There are some great listservs in yahoo groups. I’ll start you off with the webheads group, and follow with ELT dogme. Both very different, but very lively. A tip – set to receive a daily digest.

If you are looking for blogs, onestopblogs has a good selection. Choose the ones you like, put them in your google reader… tweeters on twitter may have blogs of their own, check the profiles.

If you want something more involved, join a ning! Bloggers in ELT is a favourite of mine, Classroom 2.0 is very active.

But your Personal Learning Network should be just that  –  PERSONAL. Take your time building relationships with real people, don’t be afraid to turn off or cut out when things become distracting rather than helpful, and have fun!

“Oh, it must be wonderful to be educated. What does it feel like?”

“It’s like having an operation,”  said Treece. “You don’t know you’ve had it until long after it’s over”

(Eating People is Wrong – Malcom Bradbury)

Isn’t that true? Aren’t the best learning experiences the ones which you have time to absorb, reflect upon, digest? Perhaps the ones which click into place a year later, ten years later? What worries me is that we no longer have time to reflect. If an afternoon with a good book is a long look in a full-length mirror, is the internet a glimpse caught in a shop window on a pell-mell dash through a shopping mall? Maybe I strangled that metaphor…..

But it seems to be something of a ‘meme’ in the twitterverse / blogosphere at the moment. I’ve been thinking about this post for a while, but noticed others pop up with the same message over the last week or two. Maybe a lot of people are reaching the same point at the same time. There’s a very nice little graphic (and post) from Jeff Utecht which shows the stages of Personal Learning Network adoption.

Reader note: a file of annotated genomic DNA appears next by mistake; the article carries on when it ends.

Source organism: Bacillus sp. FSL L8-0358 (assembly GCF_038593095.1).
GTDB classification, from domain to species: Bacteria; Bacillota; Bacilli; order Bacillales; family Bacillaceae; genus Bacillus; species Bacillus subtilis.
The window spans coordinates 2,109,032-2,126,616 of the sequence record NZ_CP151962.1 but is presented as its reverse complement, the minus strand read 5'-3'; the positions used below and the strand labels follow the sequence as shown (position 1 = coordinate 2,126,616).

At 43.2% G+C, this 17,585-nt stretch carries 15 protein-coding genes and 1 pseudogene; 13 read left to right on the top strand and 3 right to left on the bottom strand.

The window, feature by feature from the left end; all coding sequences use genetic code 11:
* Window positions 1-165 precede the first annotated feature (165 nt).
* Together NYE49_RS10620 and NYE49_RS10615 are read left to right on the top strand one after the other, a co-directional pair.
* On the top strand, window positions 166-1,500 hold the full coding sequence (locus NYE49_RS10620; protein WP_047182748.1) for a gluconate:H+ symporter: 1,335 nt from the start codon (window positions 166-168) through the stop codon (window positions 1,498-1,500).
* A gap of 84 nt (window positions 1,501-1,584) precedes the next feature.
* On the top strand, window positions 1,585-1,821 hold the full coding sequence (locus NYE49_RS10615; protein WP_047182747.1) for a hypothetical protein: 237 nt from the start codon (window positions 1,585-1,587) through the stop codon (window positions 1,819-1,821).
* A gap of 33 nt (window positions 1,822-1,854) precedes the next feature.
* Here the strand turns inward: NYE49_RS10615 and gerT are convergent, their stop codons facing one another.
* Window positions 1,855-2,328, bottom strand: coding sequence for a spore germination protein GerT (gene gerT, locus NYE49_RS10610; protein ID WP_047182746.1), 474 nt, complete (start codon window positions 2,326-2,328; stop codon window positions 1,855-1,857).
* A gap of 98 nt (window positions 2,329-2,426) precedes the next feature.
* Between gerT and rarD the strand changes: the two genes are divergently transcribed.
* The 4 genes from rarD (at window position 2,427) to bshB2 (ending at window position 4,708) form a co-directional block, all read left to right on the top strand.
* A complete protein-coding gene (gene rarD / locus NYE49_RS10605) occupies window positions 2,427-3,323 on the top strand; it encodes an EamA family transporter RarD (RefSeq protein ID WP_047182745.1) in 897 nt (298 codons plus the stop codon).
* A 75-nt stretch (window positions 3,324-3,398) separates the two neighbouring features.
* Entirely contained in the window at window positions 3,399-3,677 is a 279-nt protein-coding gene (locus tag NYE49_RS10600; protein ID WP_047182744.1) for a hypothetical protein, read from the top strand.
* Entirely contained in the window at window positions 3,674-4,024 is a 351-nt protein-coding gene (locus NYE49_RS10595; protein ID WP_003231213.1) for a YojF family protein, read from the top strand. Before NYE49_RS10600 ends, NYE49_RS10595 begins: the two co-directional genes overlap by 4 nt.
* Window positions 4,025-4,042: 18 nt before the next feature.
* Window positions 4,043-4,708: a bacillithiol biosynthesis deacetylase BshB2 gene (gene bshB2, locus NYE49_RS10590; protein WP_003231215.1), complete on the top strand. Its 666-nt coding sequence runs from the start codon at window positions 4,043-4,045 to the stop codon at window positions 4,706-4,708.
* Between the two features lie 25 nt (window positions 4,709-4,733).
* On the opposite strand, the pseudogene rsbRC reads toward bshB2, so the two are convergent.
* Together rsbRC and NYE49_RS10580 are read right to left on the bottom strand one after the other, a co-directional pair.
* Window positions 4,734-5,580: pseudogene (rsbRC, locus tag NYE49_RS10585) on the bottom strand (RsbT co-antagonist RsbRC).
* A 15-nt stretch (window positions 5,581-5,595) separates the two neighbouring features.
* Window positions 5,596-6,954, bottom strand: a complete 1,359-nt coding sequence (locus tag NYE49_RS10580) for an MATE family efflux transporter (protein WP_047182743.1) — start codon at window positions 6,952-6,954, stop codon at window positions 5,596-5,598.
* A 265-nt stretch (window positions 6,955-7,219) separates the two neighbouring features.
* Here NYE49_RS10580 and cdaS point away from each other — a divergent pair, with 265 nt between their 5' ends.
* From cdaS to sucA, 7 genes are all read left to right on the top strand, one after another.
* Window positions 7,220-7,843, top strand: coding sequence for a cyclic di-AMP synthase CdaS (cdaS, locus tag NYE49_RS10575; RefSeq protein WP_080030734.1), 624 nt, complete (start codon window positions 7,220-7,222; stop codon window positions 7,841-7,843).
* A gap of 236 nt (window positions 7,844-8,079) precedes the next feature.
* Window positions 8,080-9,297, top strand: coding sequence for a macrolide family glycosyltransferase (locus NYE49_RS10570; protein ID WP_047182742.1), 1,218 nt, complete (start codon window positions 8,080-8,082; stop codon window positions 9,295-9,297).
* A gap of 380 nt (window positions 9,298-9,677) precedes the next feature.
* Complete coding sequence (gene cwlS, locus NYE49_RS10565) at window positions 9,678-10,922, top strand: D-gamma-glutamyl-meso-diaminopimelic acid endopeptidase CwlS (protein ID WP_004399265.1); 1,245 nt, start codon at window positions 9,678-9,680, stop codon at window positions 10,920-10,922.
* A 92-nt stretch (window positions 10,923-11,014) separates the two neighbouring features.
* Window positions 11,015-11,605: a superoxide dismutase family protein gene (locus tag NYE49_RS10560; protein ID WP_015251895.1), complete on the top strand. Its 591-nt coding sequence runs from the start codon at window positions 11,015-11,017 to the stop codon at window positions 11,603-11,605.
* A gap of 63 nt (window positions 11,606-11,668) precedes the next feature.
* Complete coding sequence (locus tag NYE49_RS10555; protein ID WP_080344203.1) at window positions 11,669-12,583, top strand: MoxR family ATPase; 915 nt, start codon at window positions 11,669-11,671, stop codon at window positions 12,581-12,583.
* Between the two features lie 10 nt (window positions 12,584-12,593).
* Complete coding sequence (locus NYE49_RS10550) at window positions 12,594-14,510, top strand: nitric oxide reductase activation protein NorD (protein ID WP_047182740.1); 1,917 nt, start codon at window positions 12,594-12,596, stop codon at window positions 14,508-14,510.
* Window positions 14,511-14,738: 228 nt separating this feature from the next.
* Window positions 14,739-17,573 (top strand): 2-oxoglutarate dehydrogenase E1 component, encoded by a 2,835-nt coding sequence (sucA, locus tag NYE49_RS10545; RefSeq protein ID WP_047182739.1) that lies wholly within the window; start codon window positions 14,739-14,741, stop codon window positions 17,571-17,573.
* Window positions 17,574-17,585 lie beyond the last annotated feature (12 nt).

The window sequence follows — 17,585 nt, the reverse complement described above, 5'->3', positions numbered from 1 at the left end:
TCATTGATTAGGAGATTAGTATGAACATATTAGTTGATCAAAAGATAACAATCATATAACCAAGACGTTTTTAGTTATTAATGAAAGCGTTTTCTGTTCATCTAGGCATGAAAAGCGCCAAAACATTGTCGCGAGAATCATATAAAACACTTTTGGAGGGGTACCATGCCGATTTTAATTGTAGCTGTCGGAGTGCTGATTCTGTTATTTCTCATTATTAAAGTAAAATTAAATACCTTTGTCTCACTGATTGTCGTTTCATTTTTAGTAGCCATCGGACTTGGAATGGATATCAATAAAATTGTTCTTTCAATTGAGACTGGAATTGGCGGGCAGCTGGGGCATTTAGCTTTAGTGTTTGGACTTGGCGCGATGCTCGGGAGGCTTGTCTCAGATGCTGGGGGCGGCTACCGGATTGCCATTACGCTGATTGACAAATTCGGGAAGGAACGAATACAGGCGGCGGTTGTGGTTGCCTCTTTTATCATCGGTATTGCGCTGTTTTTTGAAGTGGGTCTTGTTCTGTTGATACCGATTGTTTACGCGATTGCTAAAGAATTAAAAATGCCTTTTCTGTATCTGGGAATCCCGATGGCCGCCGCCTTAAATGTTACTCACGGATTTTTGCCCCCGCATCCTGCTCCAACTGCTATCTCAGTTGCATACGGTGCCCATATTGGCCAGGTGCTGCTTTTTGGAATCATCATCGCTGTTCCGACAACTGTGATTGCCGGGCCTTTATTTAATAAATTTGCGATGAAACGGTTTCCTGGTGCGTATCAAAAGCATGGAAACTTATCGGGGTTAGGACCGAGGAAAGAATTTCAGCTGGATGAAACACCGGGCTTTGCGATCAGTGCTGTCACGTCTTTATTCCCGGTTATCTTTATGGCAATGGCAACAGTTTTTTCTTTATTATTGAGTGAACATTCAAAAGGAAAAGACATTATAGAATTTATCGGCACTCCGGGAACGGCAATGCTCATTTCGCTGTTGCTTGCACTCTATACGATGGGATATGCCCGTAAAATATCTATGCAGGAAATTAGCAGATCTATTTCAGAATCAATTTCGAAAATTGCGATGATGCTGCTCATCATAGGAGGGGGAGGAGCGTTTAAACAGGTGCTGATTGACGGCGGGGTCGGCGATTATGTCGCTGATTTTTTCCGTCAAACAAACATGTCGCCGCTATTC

Cresting that wave now, I think.

Alex Case asked me a couple of questions in his recent interview which I think are pertinent. The first was (a tongue in cheek) query as to whether I wanted to become the next Scott Thornbury. Well, the reason someone like Scott Thornbury becomes an ELT superstar (stop sniggering at the back) is through quality work over many years. His online presence is another outlet for that. Alex then asked “Do you think it is still worth getting published on paper?” The phrasing itself gives away his feeling, perhaps. But I absolutely think it is… and I worry that the amount of time I spend online is detracting from “real” research, “real” reading and “real” writing.

Bear in mind that I am blogging this, and I will tweet my new blog post, and I understand the irony in that. I have commented on several other blogs today, and got a great deal out of reading them. But I’ll just finish with this second quote from a book I am reading and enjoying at the moment…

“Well, that’s the lot of people like us. We abstract ourselves from the sphere of national effectiveness. We’re too busy taking notes to do anything… and the fault lies precisely in the things we value most”

So, are we all wasting our time? Deposit kickings in the comments box below and regular, classroom based discussion will resume soon.